All the rage
It's been said that a gentleman never offends unintentionally. But the converse is also true - that he never takes offence unless he chooses to. It is ungentlemanly - and unladylike - to take offence easily; and it is barbaric if being offended throws one into a murderous rage. The ability to control our response to offences directed at people, values and beliefs we hold dear is a sign of the mastery of self, a sophistication of mind. We should all condition ourselves to be slow to take offence. The world would be a more peaceful, or at least a quieter, place.
In this regard, we live in a most uncivil age. Globalisation and the technologies that underpin it have taken electronic communication to near the speed of light. And that means we - with our rude messages and uncouth thoughts - are constantly in each other's faces. Thanks to the wonders of electronic media, we experience this simultaneity in newspaper columns and reader responses, in internet forums and chat groups; so we often react instantly, driven by our biases, prejudices and prejudgments.
Instant rage is something new in our age. The great American journalist Walter Lippmann told an amusing story, apparently true, in his classic Public Opinion about a group of Englishmen, Frenchmen and Germans who holidayed, on the eve of the first world war, on an island reached by no cables and visited by a mail boat only once every two months. For weeks they acted as if they were friends when in fact they were enemies because their countries were at war. That would never happen today, because they would instantly know their nations were at war.
The world's wars, conflicts and crises are not only broadcast live on TV, but show up instantly on our computer screens. One or more of these conflicts are bound to touch our personal likes and dislikes at a deep level - our innermost beliefs. Thus, Jews are upset that the world is upset about Israel's deadly raids on an aid-bearing flotilla; Catholics take offence at suggestions that the Vatican at the highest levels suppressed disclosure of priestly paedophiles over decades and across continents; many Chinese - and I count myself among them - are sick and tired of Westerners constantly rounding on China about its exchange rate regime, investments across Africa and for causing the global financial crisis because of trade imbalances.
And we all - Jews, Muslims, Italian Catholics, Chinese nationalists and whatnot - can feed on our rage by responding as fast as our fingers can type. I am no brain scientist, but I believe a different part - the more reptilian sections - of our brain are triggered by, or triggers, those instant responses. That is why the internet is full of vile comments that most of us would not be caught dead voicing in front of other people. There is something to be said for snail mail and old-fashioned letter writing, which frustrates instant gratification, delays responses and forces the thinking parts of the brain to formulate a considered reaction.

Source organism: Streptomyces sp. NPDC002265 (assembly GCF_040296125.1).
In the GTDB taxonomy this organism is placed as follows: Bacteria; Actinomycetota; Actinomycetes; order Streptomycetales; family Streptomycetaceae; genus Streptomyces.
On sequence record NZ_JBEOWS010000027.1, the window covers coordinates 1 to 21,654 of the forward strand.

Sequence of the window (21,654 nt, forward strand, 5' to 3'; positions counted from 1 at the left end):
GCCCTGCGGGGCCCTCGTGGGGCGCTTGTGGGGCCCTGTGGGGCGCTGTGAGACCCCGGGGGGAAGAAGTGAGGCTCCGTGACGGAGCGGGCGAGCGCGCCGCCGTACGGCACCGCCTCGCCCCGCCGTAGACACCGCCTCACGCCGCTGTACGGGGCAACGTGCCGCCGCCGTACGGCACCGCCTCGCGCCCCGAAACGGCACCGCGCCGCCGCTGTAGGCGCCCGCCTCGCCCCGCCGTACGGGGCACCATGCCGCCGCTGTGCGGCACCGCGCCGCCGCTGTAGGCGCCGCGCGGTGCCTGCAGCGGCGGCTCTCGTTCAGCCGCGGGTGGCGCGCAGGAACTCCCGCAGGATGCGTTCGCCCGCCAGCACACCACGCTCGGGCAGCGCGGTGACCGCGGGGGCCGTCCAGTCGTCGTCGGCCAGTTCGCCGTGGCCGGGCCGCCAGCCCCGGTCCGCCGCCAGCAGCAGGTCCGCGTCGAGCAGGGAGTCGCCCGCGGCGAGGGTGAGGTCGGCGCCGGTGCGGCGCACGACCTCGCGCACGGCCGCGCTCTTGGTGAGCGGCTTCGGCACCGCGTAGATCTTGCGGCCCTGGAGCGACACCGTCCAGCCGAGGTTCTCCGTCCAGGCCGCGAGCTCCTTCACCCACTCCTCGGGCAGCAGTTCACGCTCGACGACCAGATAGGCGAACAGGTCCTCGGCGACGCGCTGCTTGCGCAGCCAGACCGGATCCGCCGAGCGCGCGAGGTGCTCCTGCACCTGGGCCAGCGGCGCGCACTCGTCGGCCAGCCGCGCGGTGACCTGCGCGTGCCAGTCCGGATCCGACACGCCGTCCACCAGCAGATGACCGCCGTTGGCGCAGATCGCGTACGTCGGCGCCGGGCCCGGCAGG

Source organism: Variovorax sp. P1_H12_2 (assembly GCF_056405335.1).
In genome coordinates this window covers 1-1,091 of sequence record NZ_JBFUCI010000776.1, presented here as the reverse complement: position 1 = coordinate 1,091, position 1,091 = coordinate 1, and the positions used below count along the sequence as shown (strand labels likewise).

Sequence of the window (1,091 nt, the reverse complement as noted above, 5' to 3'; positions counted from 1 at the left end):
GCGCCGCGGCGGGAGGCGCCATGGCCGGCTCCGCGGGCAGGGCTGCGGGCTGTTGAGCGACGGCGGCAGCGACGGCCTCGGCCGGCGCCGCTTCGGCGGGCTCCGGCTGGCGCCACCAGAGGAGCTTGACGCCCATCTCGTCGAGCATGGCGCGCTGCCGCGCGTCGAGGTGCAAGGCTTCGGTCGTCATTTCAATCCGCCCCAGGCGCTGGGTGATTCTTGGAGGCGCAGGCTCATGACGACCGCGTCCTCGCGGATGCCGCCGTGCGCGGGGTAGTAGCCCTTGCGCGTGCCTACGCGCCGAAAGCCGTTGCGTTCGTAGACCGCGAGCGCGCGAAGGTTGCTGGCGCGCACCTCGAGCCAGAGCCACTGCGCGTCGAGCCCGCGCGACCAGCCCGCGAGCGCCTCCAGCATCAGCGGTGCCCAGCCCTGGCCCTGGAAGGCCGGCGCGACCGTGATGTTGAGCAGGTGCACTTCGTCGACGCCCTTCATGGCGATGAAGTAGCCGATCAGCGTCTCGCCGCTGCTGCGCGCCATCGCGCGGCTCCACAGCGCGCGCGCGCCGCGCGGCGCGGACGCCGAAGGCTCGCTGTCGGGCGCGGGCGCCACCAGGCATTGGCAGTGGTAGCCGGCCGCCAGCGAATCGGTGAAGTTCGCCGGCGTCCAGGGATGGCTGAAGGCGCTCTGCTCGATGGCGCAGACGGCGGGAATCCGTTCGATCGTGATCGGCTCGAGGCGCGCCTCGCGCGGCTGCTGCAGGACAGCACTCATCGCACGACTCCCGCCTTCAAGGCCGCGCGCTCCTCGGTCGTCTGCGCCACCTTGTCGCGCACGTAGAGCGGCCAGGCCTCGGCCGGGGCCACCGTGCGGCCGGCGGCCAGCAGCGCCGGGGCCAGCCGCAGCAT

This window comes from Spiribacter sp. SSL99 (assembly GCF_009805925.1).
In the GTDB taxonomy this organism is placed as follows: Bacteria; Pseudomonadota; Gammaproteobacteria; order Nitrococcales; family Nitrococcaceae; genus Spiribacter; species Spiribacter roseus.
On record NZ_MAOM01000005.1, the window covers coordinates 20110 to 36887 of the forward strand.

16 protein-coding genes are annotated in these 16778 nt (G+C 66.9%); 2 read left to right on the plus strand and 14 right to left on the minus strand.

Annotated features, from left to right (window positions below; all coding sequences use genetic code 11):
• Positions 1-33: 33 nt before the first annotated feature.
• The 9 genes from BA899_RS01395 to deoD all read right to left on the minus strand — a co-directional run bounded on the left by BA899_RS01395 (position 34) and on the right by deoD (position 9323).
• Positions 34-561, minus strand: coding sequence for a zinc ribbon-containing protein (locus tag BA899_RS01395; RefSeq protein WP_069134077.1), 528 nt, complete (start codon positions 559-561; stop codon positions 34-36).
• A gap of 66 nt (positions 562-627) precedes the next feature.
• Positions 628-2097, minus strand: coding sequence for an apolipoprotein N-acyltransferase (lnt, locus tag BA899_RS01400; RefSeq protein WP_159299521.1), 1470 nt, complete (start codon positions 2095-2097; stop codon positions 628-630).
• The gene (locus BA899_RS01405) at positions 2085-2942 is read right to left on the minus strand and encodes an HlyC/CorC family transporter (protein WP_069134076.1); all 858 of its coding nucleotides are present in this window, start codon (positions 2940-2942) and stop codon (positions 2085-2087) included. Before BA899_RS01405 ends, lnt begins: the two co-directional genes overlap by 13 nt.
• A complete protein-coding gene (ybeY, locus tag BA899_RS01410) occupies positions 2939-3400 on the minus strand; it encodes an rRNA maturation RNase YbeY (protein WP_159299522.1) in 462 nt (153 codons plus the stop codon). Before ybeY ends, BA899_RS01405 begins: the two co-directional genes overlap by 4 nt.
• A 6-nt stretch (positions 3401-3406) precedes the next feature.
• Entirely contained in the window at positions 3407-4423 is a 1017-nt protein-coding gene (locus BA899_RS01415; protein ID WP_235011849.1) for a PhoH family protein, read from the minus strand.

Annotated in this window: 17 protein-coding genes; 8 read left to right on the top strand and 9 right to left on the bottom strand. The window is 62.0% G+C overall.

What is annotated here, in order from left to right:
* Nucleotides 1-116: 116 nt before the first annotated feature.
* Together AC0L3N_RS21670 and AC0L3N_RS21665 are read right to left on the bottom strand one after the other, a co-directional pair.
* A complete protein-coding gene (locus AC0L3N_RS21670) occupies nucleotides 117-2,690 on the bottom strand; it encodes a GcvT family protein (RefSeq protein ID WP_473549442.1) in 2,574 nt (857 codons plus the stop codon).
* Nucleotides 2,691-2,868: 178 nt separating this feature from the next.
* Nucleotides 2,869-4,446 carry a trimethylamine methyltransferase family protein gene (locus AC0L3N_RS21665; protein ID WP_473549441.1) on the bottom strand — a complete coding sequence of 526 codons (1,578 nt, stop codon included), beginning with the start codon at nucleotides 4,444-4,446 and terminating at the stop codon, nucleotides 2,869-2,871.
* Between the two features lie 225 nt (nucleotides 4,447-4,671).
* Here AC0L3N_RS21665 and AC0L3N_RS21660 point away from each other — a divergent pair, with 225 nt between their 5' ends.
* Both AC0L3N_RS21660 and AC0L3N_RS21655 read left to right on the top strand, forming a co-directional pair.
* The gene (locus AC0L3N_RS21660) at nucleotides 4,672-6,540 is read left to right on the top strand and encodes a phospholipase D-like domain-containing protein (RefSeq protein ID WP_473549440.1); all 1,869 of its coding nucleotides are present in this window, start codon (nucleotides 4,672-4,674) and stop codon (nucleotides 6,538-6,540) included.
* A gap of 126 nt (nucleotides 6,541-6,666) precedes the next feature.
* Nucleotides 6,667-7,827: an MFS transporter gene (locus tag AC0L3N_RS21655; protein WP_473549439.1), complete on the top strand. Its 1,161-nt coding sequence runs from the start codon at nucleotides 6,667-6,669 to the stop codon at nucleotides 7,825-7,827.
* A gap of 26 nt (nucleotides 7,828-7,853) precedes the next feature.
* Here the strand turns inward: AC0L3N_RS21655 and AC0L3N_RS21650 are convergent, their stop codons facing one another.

Just as road rage poses a mortal danger to road users, so our propensity for angry reactions and ease with which we take offence pose a challenge to the body politic. Muslims who called for death to cartoonists who drew caricatures of the Prophet are not really different from those tea party movement types in America who darkly hint at welcoming the assassination of their first black president. Their rage is the kind of negative energy that demagogues have always exploited and channelled to further their own agendas and spread their twisted messages.
The internet and modern communications technology just make it easier for them to do it faster, and take it further and wider. And that is true not only in the developing South, but in the rich North, in dictatorships or authoritarian states as much as in American democracy. Just think of such odious US broadcasters as Glen Beck and Rush Limbaugh, their jihadist counterparts on the internet, propagandists-cum-editors at Xinhua and our own rabble rousers in the Legislative Council.
By being civil, by suppressing the reptilian parts of our brain, we are saying 'no' to these people. We are contributing our part, however small, to world peace.
Alex Lo is a senior writer at the Post